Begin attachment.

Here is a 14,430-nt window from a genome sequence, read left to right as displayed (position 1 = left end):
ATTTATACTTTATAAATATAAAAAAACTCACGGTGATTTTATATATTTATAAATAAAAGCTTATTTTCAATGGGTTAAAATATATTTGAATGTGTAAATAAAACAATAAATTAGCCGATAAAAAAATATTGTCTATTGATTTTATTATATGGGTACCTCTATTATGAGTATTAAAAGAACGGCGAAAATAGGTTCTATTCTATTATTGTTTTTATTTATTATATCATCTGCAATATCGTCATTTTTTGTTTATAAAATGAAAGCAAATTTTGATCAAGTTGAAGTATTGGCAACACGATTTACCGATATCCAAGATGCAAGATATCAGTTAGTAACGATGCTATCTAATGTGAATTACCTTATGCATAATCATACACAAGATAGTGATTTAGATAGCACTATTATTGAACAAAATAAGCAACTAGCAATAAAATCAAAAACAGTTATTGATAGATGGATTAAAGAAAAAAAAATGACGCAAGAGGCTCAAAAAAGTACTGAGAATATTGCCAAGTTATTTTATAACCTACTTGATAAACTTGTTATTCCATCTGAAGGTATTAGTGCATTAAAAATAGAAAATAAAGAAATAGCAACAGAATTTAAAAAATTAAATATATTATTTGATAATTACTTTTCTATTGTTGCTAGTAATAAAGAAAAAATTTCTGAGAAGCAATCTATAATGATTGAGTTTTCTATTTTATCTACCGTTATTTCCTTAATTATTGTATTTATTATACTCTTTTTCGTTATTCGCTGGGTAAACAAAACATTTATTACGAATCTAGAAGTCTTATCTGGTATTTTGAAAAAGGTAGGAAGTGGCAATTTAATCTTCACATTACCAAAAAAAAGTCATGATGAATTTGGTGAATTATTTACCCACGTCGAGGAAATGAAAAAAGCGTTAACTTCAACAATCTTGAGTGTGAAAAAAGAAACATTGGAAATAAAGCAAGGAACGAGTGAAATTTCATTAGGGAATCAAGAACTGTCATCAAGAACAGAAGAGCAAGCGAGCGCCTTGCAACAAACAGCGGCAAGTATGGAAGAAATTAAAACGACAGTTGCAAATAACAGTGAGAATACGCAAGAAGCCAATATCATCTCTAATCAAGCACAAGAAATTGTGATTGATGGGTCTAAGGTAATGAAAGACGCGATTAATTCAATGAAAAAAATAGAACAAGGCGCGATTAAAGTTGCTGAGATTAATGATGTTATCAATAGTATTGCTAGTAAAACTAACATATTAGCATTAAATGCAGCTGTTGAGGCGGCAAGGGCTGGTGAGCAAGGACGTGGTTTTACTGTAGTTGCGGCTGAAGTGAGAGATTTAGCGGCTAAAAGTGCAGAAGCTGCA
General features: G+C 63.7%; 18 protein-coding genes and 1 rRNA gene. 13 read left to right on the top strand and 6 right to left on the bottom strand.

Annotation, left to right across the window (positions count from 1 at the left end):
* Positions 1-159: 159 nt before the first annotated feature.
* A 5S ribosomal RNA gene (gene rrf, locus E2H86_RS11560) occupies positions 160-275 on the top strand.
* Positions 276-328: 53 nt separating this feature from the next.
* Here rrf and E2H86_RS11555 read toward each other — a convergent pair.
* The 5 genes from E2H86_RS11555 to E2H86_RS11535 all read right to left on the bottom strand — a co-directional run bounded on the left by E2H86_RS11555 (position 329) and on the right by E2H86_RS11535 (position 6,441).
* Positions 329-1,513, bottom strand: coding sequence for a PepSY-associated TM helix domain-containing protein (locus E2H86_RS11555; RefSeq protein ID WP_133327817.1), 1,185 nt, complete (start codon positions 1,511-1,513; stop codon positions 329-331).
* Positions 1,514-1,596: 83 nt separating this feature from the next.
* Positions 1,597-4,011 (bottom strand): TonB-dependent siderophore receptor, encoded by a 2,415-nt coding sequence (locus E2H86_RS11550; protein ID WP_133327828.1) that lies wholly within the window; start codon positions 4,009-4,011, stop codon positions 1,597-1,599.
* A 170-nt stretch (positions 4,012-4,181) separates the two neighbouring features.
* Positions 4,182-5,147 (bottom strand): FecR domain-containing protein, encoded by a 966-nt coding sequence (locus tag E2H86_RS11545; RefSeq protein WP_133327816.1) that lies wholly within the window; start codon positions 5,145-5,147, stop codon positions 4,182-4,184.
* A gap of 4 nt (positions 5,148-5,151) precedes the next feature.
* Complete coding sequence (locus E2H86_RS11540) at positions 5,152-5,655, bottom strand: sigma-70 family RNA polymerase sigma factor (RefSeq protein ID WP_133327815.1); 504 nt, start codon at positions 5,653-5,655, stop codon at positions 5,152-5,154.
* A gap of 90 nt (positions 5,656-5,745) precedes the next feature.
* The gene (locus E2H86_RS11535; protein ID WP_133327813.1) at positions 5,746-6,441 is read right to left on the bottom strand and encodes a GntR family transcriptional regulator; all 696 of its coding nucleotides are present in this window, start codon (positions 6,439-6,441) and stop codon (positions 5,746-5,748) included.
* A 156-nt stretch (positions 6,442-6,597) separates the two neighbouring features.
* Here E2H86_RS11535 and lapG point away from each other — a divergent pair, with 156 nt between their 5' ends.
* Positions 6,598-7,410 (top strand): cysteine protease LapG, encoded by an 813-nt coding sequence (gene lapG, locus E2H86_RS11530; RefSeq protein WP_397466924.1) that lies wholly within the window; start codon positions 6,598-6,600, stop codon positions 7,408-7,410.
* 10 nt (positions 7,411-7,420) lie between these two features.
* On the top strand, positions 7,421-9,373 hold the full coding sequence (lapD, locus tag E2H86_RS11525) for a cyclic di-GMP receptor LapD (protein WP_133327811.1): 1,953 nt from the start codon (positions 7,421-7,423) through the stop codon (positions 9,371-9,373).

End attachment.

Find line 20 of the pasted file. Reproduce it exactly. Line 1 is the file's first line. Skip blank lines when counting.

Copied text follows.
* Here E2H86_RS11535 and lapG point away from each other — a divergent pair, with 156 nt between their 5' ends.